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When creating a hands-off Windows 10 install image for the Creators Update, you must address what Microsoft calls...
the out-of-box experience.
The OOBE is also called welcome mode, because it's what users ordinarily see the first time Windows boots up normally after the Windows Installer finishes. You can use a file called unattend.xml to capture this information, so it can be automated at the end of the install process, instead of requiring user input.
Use the Windows System Image Manager (SIM) to start a new answer file (File > New Answer File). You can use an answer file you've already created if you have one using the install.wim file from the Windows 10 installation media or an equivalent ISO file.
Next, right-click Windows-International-Core in the Windows Image pane, and add it to pass 4 specialize. You must also add OOBE to pass 7 oobeSystem.
When you expand the component named Microsoft-Windows-Shell-Setup in the Windows Image pane, you must add OEMInformation to settings pass 4 specialize. Do the same for OOBE with pass 7 oobeSystem.
Next, while you're still in Microsoft-Windows-Shell-Setup in the Windows Image pane, expand UserAccounts, and add LocalAccounts to pass 7 oobeSystem.
In the Answer File pane, select Specialize > Microsoft-Windows-Shell-Setup, then set the property value for CopyProfile to true (Figure A).
By selecting an individual setting, you can check if it is deprecated or not. Look closely at the bottom of the Properties pane:
Remember to make sure the TimeZone you use matches your location when creating a Windows 10 install image.
Supplying OEM information to describe a generic PC
The next set of answer values provides information to describe a Windows PC in the System applet in Control Panel. To begin, expand Microsoft-Windows-Shell-Setup, then select OEMInformation (Figure C). If you have prepared an original equipment manufacturer (OEM) logo image -- it must be a 120x120 pixel BMP bitmap file -- enter the path for that image for the setting named Logo. It's good to use the pathname C:\Windows\System32 for the OEM logo images. As with the Logo setting itself, everything in this section is optional.
In the Answer File pane, select Microsoft-Windows-International-Core.
Next, select oobeSystem > Microsoft-Windows-Shell-Setup, then set properties for your local TimeZone once more. Set the values for RegisteredOrganization and RegisteredOwner however you like:
Next, in the Answer File pane, select the OOBE item. Set the value for HideEULAPage to true, then do the same for HideOEMRegistrationScreen and HideOnlineAccountScreen -- this particular setting disables the prompt to create a Microsoft account. Then, set ProtectYourPC equal to 3 to accept default Express settings. Finally, set UnattendEnableRetailDemo to false (Figure E):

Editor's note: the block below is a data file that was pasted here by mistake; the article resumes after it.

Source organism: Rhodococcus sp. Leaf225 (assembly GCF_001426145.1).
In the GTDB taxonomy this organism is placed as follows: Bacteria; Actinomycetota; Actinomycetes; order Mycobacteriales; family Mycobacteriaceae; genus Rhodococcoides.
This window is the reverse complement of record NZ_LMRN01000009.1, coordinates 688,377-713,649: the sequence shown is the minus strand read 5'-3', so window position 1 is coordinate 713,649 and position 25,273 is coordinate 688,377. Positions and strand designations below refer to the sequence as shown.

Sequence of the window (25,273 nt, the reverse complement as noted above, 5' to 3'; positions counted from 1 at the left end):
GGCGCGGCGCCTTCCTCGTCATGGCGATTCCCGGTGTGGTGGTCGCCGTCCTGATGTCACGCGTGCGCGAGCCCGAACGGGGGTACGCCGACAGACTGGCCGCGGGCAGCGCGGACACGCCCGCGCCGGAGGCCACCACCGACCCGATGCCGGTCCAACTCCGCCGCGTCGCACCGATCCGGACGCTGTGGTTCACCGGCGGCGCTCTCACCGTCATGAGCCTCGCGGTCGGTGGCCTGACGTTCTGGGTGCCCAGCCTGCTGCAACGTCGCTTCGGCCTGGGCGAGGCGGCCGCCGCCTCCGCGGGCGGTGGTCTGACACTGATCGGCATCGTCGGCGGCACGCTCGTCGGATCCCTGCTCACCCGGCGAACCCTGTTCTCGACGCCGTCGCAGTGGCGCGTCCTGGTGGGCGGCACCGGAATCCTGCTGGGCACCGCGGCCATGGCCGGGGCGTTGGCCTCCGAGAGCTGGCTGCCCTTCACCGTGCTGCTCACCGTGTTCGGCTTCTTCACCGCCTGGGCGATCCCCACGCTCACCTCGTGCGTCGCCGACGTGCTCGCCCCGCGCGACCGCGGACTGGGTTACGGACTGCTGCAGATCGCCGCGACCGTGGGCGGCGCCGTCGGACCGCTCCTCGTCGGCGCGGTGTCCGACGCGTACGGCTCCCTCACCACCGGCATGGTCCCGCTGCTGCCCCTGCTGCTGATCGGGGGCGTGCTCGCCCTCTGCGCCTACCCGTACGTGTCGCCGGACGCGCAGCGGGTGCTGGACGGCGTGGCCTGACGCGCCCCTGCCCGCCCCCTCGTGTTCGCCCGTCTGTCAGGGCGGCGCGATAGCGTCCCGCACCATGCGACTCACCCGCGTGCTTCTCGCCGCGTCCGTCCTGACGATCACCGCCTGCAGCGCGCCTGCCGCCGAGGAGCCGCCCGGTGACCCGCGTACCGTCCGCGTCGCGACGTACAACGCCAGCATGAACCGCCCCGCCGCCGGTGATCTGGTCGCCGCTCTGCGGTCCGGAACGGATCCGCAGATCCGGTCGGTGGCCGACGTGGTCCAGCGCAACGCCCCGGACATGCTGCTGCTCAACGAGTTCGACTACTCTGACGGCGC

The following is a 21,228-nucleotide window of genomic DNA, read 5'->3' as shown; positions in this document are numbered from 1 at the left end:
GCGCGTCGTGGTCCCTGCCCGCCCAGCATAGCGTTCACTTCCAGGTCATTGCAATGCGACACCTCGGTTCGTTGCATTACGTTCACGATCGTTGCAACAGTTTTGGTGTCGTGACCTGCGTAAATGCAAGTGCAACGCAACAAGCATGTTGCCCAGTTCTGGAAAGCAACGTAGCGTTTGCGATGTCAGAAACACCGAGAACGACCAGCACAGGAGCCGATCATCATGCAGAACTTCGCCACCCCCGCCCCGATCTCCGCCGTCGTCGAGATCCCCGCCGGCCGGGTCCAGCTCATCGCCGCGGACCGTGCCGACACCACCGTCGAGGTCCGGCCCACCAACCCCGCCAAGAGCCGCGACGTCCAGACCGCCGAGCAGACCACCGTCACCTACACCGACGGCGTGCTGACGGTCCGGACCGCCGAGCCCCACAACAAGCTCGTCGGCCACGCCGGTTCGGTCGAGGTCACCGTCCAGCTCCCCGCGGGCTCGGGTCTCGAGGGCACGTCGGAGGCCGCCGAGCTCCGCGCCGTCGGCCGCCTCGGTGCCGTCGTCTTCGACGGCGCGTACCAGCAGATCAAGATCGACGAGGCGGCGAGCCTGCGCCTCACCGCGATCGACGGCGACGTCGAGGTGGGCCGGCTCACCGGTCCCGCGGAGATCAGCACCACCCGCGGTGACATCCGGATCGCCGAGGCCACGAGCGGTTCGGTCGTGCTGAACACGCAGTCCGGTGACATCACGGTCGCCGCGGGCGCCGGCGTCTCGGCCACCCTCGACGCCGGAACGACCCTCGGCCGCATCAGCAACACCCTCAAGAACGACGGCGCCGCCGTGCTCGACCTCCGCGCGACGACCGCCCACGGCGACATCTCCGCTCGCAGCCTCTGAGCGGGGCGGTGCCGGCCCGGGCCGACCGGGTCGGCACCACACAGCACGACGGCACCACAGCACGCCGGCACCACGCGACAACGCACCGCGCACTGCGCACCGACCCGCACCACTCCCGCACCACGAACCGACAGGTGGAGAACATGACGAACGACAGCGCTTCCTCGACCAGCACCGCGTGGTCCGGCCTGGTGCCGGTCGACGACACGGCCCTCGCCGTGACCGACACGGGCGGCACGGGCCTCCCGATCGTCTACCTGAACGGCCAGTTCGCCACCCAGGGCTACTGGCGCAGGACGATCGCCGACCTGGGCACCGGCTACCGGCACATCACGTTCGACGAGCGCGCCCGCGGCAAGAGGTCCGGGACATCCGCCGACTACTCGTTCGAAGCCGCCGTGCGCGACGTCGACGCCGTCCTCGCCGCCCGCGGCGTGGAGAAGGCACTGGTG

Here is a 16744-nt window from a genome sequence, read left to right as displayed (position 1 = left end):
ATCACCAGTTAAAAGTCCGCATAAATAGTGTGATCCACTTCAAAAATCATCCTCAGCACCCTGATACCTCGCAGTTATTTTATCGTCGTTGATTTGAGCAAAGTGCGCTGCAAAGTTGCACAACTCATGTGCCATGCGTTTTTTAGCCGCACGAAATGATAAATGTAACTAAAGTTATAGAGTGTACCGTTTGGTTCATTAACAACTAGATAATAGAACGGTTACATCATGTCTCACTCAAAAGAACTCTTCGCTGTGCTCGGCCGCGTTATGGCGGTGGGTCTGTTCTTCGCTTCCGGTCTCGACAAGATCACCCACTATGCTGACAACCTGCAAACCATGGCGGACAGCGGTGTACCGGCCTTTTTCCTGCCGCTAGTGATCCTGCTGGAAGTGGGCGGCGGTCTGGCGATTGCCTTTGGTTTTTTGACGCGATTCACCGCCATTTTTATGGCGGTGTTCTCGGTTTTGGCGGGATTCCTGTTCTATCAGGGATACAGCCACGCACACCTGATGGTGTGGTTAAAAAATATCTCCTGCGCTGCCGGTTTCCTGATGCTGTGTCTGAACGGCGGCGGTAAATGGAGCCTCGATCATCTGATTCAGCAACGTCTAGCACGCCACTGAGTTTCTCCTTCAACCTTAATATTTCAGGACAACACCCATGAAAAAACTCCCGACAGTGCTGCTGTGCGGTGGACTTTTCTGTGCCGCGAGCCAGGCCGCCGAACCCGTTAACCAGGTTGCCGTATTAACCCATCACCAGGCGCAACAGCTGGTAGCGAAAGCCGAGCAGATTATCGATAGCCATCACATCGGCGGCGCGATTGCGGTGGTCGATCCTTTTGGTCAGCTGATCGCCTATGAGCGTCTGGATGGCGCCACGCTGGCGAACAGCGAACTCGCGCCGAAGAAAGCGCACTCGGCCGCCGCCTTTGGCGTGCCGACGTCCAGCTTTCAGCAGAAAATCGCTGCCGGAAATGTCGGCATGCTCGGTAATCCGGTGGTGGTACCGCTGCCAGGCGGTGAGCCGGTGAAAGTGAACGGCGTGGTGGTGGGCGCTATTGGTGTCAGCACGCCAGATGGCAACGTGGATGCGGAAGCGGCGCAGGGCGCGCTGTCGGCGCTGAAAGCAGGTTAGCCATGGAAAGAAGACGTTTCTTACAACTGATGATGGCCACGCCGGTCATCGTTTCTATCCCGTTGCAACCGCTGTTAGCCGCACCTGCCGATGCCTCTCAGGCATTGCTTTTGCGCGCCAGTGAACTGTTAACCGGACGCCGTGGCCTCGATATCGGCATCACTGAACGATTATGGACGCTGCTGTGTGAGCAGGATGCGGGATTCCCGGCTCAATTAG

Creating users in the answer file
User creation is not obligatory in the answer file. It's good to do though because you want your automated installation to make its first stop after booting from the install media at the Windows Welcome screen. You can do everything else unattended, but you must make the process stop when Windows awaits user input to create an initial administrator profile.
To do so, open the Answer File pane, and expand the UserAccounts component. Then, right-click LocalAccounts, and select the menu entry named Insert New LocalAccount:
This example creates three users -- an admin, a standard user and a guest account. You must repeat the steps for each named user.
Once you create the three users, it's time to enter properties for the first user. You can create the users in any order you like, but it's a good idea to make the administrator profile, named Admin, first. If you are creating users in an answer file, don't forget to make at least one of them an administrator. Here, all the usual Windows user groups are available -- Administrators, Hyper-V administrators, Users, Remote Desktop Users and so on. It is a good idea to only use Administrators, Users and Guests in an answer file.
Figures G through I show properties for the users you add in the answer file:
You can set passwords for the Admin and daily standard accounts later on, using a different password for each machine on which you deploy this image. Therefore, you only add a password for the Guest account:
Passwords are encrypted when written to the answer file. As a result, once you save the answer file, the passwords are impossible to recover. For example, in the answer file, our Guest password -- SomePassword123 -- reads like this:
If you can't remember the password you set, the account is useless without some creative hacking. As a result, you probably want to create a text file that holds account name and password pairs for all such settings your answer file contains.
When you create a user in the answer file without a password value, you must set a password for that account during the first login. In this example, you boot the PC from your custom installation media. It proceeds on its own to the Welcome/Login screen without user input. Then, when a user for whom no password was assigned in the answer file logs in for the first time, he is required to set a password:
Saving the answer file
Save your answer file as unattend.xml on your host. Next, create a folder named Assets in %userprofile%\OneDrive. Save this answer file in that folder. Of course, using Microsoft OneDrive is entirely optional, but it's good, because using OneDrive makes importing assets to the technician virtual machine easy and readily available as long as you have an internet connection. Here is a sample unattend.xml file.
With the answer file in place for your Windows 10 install image, it's time to move on to preparing other assets.
Build a custom Windows 10 image on a technician machine
How to upgrade to Windows 10